The Power Of Color
Published on October 19th, 2015
by Craig Leweck, Scuttlebutt
I drive a Mini Cooper, but not for any romantic reason. I am not a car buff, nor know any of its history. I drive it because it is fun, practical, and easy to park. However, I soon noticed something about other Mini Coopers. It’s hard to find two that are alike.
Individuality is a Mini Cooper trademark. People find all kinds of ways to detail their car. This had also been true in sailing, but not as much anymore. Here’s a report from 2006 telling how Hobie Cat embraced the color concept…
In the late 1960’s, only a few boat manufacturers offered colored sails, most notably Alcort, the makers of the Sailfish and Sunfish. Hobie Cats seemed made for color. But the first colors weren’t in the sails – they were in the hulls.
When you ordered a Hobie 14 in the late 60’s, you could choose from twelve different gel coat colors and you could select separate colors for the hulls and decks. From a distance though, you still couldn’t tell a Hobie Cat from any other sailboat. Hobie Cat needed something to make their product unique and with any luck, sell more boats. The fully battened sails were a natural canvas, so Hobie started introducing colored panels. The rest is history. Today, Hobie Cats and colored sails are inexorably connected.
The first experiments with color were tentative – a single panel in the main and jib. Then alternating color panels were introduced and ultimately, whole sails of a solid color. In 1974, someone had a brilliant idea: package a full-color sail pattern with special hull and tramp colors, use the relatively new black anodized aluminum and give the scheme a name. Thus, the first named “package boats” – Banana, Orchid and the ever popular Flamer designs – were born in 1975.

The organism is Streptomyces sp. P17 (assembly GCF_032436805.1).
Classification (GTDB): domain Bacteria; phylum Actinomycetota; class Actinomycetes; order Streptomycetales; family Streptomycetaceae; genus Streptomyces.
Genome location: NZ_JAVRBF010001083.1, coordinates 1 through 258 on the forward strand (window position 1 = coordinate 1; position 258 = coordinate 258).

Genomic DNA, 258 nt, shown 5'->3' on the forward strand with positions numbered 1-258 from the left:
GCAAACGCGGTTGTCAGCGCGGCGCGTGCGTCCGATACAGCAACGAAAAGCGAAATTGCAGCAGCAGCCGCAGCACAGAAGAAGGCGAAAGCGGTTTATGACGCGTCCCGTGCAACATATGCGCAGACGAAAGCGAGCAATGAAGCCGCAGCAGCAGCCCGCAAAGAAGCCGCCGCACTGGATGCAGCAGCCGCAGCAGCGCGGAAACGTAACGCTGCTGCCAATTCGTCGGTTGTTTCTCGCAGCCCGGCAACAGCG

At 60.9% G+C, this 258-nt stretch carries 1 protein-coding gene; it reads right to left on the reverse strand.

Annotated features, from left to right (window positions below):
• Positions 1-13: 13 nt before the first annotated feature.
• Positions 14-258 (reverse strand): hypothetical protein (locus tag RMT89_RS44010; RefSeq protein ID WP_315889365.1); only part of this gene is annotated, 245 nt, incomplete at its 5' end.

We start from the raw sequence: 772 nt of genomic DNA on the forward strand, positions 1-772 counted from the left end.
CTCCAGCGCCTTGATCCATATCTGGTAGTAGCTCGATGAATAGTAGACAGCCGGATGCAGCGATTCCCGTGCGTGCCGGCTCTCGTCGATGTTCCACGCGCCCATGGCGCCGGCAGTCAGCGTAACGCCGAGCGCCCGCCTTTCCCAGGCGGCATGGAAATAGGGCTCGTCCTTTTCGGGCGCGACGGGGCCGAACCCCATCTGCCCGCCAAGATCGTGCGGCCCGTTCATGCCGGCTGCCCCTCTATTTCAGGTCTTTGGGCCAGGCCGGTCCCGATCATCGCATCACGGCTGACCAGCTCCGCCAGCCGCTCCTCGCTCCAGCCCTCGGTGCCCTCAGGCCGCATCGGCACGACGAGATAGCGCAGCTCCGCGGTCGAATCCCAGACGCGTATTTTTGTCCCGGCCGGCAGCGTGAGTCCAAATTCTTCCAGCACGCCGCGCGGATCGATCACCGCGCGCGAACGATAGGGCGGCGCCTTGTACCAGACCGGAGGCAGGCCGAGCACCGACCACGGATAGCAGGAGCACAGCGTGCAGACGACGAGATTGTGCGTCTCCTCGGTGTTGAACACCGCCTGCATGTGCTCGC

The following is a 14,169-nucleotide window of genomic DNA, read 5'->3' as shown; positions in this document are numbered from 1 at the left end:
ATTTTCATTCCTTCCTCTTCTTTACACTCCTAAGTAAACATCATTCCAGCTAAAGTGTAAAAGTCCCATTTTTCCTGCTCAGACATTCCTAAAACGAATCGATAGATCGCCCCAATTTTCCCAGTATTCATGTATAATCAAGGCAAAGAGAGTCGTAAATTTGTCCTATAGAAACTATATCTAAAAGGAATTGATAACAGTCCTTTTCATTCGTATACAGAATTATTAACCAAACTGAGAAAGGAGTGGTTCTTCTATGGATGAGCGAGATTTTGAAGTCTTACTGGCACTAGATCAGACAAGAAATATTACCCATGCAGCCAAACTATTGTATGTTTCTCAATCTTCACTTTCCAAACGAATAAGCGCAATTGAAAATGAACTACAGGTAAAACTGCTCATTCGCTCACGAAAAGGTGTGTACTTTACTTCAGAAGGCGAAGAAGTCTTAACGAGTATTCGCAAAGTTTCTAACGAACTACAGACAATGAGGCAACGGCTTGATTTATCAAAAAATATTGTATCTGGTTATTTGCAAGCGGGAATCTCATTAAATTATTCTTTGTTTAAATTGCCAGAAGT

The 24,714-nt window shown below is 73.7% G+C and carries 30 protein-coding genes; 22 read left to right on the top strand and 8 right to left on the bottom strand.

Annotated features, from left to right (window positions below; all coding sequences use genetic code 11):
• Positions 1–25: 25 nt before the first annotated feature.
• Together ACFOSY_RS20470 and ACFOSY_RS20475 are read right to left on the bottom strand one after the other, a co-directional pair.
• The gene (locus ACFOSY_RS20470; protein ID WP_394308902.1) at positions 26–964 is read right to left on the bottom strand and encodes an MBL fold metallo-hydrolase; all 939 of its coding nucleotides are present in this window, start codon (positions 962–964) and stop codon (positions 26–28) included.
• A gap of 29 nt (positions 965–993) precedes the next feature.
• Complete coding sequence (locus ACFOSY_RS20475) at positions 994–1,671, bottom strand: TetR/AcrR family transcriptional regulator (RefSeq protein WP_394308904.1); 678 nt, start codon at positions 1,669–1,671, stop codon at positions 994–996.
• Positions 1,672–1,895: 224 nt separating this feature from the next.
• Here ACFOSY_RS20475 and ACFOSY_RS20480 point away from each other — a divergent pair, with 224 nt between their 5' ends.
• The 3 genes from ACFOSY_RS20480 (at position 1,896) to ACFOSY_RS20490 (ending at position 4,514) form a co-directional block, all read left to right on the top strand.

In the late 70’s named package boats really took off. Who can forget the Tequila Sunrise, the most popular pattern ever? Also, in 1977, Hobie Cat began providing boats for the World and US National Champion- ships. In some cases, these had the new sail patterns for the coming year, but often, they would be custom patterns not available otherwise. Large, sail numbers in an ornate font replaced the plain identification numbers of the early sails. Eventually, the package names became associated with just the sails.
In the 1980’s, the number of color patterns exploded, driven by sailcloth dyed with multiple colored stripes. The popular Prism and Blue Hawaii patterns would not have been possible without this innovation. The dyed sailcloth was extremely versatile. It could be used in a single panel, with as many as eight different color stripes, or combined with a reversed second panel to create the “double” patterns. It could be moved around to different panels, but did not work well in the higher panels due to their increasing wedge shape. As boat production numbers waned in the late 80’s, the dyed material became harder to get in smaller quantities. The last pattern made with it was the All American in 1990.
But while the sail patterns were becoming more numerous, hull colors were being phased out. Sun fading and discoloration were real problems with some colors, so by the end of the 1980’s, hulls were limited to white, blue and yellow. The exceptions to this were the Stars & Stripes special edition of 1987 with gun- metal blue-gray hulls and its special commemorative sails and some of the 1989 Nationals boats had light gray hulls. With the exception of last year, the last provided boat Nationals was in 1989, but Hobie continued to supply a limited number of charter boats with sail patterns unique to the events.